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Wind turbines north of interstate could hurt airport  

Credit:  By TRAVIS WEIK | The Courier-Times | May 25, 2016 | www.thecouriertimes.com ~~

Representatives from Apex Clean Energy were supposed to give a presentation Monday to the New Castle-Henry County Board of Aviation Commissioners (BoAC). Instead, board members got to look over a map that seems to indicate the energy company plans to extend the Flat Rock Wind project beyond the boundaries that have already been approved by county officials.

New Castle-Henry County Municipal Airport Manager John Marlatt received the map about two weeks ago from a Henry County resident. Marlatt sent a copy of the map to BoAC president Maurie Goodwin. The map bore an Apex logo and was marked “Confidential.” It shows a “proposed expansion area” that reaches up to County Road 500 South, about a mile from the airport.

“It’s not a good thing,” Marlatt said. “From the airport’s perspective, it’s not a good thing at all. And I don’t think the (Federal Aviation Administration) will look on it fondly.”

Several years ago, the Flat Rock Wind farm was owned by a different company named Nordex. A Nordex representative spoke with BoAC members a number of times during that phase of the project. Since the proposed wind farm changed hands, the board has never formally met with with reps from Apex.

Commission board member Corey Murphy said Apex wants to have a conversation with the BoAC “in the very near future.”

Turbines on the Flat Rock Wind project are expected to reach 495 feet tall. Marlatt told the board that having structures that tall to the south of the airport would force planes to approach from the north on a “right-hand traffic pattern.”

“It impacts basically everything,” Marlatt said.

Henry County’s airport uses the FAA standard left-hand traffic pattern. Pilots using visual flight rules (VFR) and instrument approach minimums could unknowingly find themselves in a dangerous situation trying to land if the airport suddenly has an approach pattern that is different from other Indiana strips, Marlatt explained.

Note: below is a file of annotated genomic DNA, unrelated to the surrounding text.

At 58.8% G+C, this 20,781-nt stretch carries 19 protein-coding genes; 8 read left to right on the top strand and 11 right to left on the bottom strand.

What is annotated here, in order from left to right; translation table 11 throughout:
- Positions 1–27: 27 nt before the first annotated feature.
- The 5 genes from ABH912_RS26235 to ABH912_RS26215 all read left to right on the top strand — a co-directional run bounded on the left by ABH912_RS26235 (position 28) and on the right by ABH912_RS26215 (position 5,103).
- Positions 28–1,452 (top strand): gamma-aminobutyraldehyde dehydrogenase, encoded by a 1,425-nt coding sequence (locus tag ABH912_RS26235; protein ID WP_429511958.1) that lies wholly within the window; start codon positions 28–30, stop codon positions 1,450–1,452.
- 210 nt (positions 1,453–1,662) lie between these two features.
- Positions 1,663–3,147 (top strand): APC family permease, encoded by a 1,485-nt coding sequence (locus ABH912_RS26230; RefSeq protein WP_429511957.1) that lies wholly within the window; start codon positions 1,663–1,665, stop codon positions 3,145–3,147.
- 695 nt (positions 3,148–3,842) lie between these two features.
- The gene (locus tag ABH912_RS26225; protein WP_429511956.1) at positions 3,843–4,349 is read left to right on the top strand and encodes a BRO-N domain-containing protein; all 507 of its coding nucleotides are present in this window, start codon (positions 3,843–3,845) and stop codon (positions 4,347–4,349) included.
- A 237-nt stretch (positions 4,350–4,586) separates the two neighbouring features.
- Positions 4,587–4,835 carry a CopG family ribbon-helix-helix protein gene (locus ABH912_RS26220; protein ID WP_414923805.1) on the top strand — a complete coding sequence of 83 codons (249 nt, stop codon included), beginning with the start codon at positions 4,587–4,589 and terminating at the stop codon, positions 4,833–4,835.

Marlatt also pointed out that the left-hand pattern has 70 to 75 percent of the current air traffic flying over northern Rush County. Under a right-hand approach, “100 percent of your traffic’s on the north side of the airport under VFR conditions. You move all your traffic towards town,” he said.

The board has been working on expanding the airport runway for more than four years. An important part of the process involved mapping obstacles in the area.

“If they add more obstacles, we’d have to start the process over,” said John Baer of the engineering firm Woolpert, which has been working with BoAC on the runway project.

Brenna Gunderson, the Apex senior development manager for the Flat Rock Wind project, said the “footprint” for the proposed wind farm does not extend north of I-70 in Henry County.

“The area north of I-70 shown on this map is within an airport setback and will not be used to site turbines,” Gunderson said.

“We remain hopeful that Flat Rock Wind can be built in both northern Rush and southern Henry County, as we would like to see both communities benefit from the project,” she added.

In other news, the BoAC appointed Tom Green to the board to fill a vacancy left by Brad Crowe. Crowe was appointed by New Castle Mayor Greg York, so the mayor chose sitting board member Christy York to take Crowe’s place.

Baer told the BoAC that a month of heavy rains have delayed progress on grading and drain construction at the runway. The end date for Phase 1 of the extension project is June 6, weather permitting. Baer hopes to at least have it done by the next board meeting.

The board approved plans Monday for Phase 2 of the project, which includes grading, draining and a preliminary paving design.

The New Castle-Henry County Board of Aviation Commissioners meets again at 5:30 p.m. June 27 in the community building, 100 S. Main St., New Castle.

Source:  By TRAVIS WEIK | The Courier-Times | May 25, 2016 | www.thecouriertimes.com

This article is the work of the source indicated. Any opinions expressed in it are not necessarily those of National Wind Watch.

The copyright of this article resides with the author or publisher indicated. As part of its noncommercial effort to present the environmental, social, scientific, and economic issues of large-scale wind power development to a global audience seeking such information, National Wind Watch endeavors to observe “fair use” as provided for in section 107 of U.S. Copyright Law and similar “fair dealing” provisions of the copyright laws of other nations. Send requests to excerpt, general inquiries, and comments via e-mail.

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